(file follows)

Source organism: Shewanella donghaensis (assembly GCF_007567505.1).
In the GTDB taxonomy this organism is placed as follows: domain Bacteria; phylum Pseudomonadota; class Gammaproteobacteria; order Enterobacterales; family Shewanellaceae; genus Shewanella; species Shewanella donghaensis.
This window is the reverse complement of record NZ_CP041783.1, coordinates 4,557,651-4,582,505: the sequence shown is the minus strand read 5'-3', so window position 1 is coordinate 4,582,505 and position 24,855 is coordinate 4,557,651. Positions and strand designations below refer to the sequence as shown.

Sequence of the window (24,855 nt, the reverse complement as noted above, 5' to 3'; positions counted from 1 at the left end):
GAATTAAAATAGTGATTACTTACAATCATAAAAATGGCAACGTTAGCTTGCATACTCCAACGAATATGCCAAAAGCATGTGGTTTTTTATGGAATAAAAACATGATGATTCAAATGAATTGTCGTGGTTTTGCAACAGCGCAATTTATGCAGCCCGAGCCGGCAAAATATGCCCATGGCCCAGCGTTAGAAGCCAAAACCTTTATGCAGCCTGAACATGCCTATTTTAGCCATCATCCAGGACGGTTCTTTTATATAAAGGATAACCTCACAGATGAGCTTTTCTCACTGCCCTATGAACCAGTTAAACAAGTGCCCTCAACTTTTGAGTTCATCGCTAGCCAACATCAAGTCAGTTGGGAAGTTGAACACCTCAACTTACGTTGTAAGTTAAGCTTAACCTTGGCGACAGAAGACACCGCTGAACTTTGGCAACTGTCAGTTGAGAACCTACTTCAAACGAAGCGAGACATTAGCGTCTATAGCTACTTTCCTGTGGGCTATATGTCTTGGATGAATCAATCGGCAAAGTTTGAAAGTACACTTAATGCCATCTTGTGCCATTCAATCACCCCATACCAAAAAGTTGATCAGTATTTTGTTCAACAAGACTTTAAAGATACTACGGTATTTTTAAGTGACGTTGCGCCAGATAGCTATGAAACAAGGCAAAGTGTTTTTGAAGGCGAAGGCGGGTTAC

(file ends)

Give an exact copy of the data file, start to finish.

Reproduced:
Source organism: Shewanella donghaensis (assembly GCF_007567505.1).
In the GTDB taxonomy this organism is placed as follows: domain Bacteria; phylum Pseudomonadota; class Gammaproteobacteria; order Enterobacterales; family Shewanellaceae; genus Shewanella; species Shewanella donghaensis.
This window is the reverse complement of record NZ_CP041783.1, coordinates 4,557,651-4,582,505: the sequence shown is the minus strand read 5'-3', so window position 1 is coordinate 4,582,505 and position 24,855 is coordinate 4,557,651. Positions and strand designations below refer to the sequence as shown.

Sequence of the window (24,855 nt, the reverse complement as noted above, 5' to 3'; positions counted from 1 at the left end):
GAATTAAAATAGTGATTACTTACAATCATAAAAATGGCAACGTTAGCTTGCATACTCCAACGAATATGCCAAAAGCATGTGGTTTTTTATGGAATAAAAACATGATGATTCAAATGAATTGTCGTGGTTTTGCAACAGCGCAATTTATGCAGCCCGAGCCGGCAAAATATGCCCATGGCCCAGCGTTAGAAGCCAAAACCTTTATGCAGCCTGAACATGCCTATTTTAGCCATCATCCAGGACGGTTCTTTTATATAAAGGATAACCTCACAGATGAGCTTTTCTCACTGCCCTATGAACCAGTTAAACAAGTGCCCTCAACTTTTGAGTTCATCGCTAGCCAACATCAAGTCAGTTGGGAAGTTGAACACCTCAACTTACGTTGTAAGTTAAGCTTAACCTTGGCGACAGAAGACACCGCTGAACTTTGGCAACTGTCAGTTGAGAACCTACTTCAAACGAAGCGAGACATTAGCGTCTATAGCTACTTTCCTGTGGGCTATATGTCTTGGATGAATCAATCGGCAAAGTTTGAAAGTACACTTAATGCCATCTTGTGCCATTCAATCACCCCATACCAAAAAGTTGATCAGTATTTTGTTCAACAAGACTTTAAAGATACTACGGTATTTTTAAGTGACGTTGCGCCAGATAGCTATGAAACAAGGCAAAGTGTTTTTGAAGGCGAAGGCGGGTTAC